MadSci Network: Anatomy

Re: What effect does the uvula have on swallowing in humans?

Date: Tue Jun 30 11:25:00 1998
Posted By: Leslie Gartner, Faculty Histology/Anatomy, University of Maryland, Baltimore, MD
Area of science: Anatomy
ID: 895346609.An

Dear Hanna,

The uvula has a very important function in swallowing, but before 
telling you what it is let me give you a little background. 

The nasal cavity is separated from the oral cavity (mouth) by the palate. 
The front region of the palate has a bony plate (and the teeth are 
suspended in part of that bone) which makes that part of the palate firm 
and is called the "hard palate." The backward continuation of the hard 
palate has no bone, but has several muscle in it, and is called the soft 
palate. The uvula is the continuation of the soft palate and when you open 
your mouth and look in the mirror, you can see it hanging down in the 
middle of your throat. If your mouth is closed and you're inhaling through 
your nose the air enters your nostrils, goes into your nasal cavity, passes 
by your soft palate and uvula and enters the interior of your pharynx and 
then larynx (Adam's apple)on its way to the lungs. During exhalation with 
your mouth close, the air comes out of the lungs, through the interior of 
the larynx and pharynx, past the uvula and soft palate, into your nasal 
cavities and out the nostrils. 

When you are eating the following occurs: First just the idea of eating (or 
even just the smell of food) will cause saliva to enter your mouth and as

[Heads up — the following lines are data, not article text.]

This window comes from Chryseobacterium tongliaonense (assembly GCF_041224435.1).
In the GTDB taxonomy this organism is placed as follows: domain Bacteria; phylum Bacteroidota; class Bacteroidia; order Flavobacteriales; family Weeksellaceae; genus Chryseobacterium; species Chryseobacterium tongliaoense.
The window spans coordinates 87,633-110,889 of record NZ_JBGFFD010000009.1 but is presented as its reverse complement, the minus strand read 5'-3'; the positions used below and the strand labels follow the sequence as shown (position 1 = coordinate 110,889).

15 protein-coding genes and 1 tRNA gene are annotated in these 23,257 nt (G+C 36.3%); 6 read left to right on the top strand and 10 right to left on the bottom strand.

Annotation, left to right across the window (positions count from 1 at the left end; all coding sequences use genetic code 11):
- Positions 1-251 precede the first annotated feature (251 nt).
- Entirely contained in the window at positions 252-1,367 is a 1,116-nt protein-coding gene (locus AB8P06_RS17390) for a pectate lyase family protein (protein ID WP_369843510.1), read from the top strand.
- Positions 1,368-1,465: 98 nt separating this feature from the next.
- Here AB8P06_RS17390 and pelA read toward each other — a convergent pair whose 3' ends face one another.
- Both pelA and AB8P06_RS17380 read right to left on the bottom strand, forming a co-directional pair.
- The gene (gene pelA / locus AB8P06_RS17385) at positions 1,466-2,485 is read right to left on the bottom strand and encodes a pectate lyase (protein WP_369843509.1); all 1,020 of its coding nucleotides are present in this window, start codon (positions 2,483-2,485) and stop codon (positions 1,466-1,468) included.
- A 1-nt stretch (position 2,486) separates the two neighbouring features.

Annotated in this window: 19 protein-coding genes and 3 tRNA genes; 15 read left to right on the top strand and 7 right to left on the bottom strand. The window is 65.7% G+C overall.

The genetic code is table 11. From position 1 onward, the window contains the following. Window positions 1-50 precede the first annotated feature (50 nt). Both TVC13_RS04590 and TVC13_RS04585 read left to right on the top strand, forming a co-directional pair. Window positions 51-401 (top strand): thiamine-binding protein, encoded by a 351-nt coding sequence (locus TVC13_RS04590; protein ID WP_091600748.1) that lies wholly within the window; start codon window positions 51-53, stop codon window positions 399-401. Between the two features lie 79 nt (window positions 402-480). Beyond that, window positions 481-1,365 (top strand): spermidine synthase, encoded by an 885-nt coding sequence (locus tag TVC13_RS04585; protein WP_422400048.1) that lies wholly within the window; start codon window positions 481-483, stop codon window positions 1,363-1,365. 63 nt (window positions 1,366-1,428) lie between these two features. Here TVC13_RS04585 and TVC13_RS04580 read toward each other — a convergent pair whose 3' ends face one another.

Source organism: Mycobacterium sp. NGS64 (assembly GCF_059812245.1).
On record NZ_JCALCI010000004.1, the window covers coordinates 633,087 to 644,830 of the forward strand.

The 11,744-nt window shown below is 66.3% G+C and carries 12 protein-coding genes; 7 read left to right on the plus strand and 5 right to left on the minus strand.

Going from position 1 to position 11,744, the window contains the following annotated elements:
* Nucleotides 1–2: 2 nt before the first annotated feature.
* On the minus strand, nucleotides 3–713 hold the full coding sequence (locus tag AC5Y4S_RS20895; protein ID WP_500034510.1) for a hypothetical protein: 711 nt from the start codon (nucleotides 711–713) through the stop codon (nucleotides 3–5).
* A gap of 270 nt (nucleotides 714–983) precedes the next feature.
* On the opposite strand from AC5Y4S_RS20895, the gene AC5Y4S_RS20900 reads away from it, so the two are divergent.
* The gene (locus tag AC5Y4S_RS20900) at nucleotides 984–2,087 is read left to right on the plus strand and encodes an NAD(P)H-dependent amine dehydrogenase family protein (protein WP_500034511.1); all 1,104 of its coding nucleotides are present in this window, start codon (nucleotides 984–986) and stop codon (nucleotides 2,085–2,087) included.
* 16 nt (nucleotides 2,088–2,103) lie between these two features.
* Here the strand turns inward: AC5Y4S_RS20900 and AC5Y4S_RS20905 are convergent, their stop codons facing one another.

you chew your food into smaller and smaller fragments, the saliva mixes 
with it. The food is pushed by your tongue against the hard palate, 
assisting the mouth in macerating the food. When the food is moist enough, 
soft enough, and small enough, the back of the tongue pushes it down the 
pharynx from which it enters the esophagus. In order to prevent the food 
from entering the nasal cavity, the muscles elevate the soft palate and 
uvula, closing off the opening between the nasal cavity and the pharynx. If 
it weren't for the uvula, the seal between the two cavities would not be as 
effective as it is.

This is an automatic response, so you don't have to think about elevating 
your soft palate and uvula, they do it by themselves. Occasionally, and if 
this has not happened to you I am sure that you have seen it with some of 
your friends. When you're drinking something, such as a glass of milk or 
coke, and someone cracks a joke you suddnly laugh. In order to be able to 
laugh you have to exhale, therefore, the muscles of the soft palate and 
uvula relax, they drop into the breathing position, and the milk (or the 
coke)comes spurting out of your mouth AND nostrils. 

There are some people who do not have uvulas (as the result of a birth 
defect or surgery) and they are quite capable of overcoming this 
deficiency, but they cannot form as effective a seal as people with a 

I hope this helps.

Leslie P. Gartner
Department of Anatomy, OCBS
Dental School
University of Maryland

Current Queue | Current Queue for Anatomy | Anatomy archives

Try the links in the MadSci Library for more information on Anatomy.

MadSci Home | Information | Search | Random Knowledge Generator | MadSci Archives | Mad Library | MAD Labs | MAD FAQs | Ask a ? | Join Us! | Help Support MadSci

MadSci Network,
© 1995-1998. All rights reserved.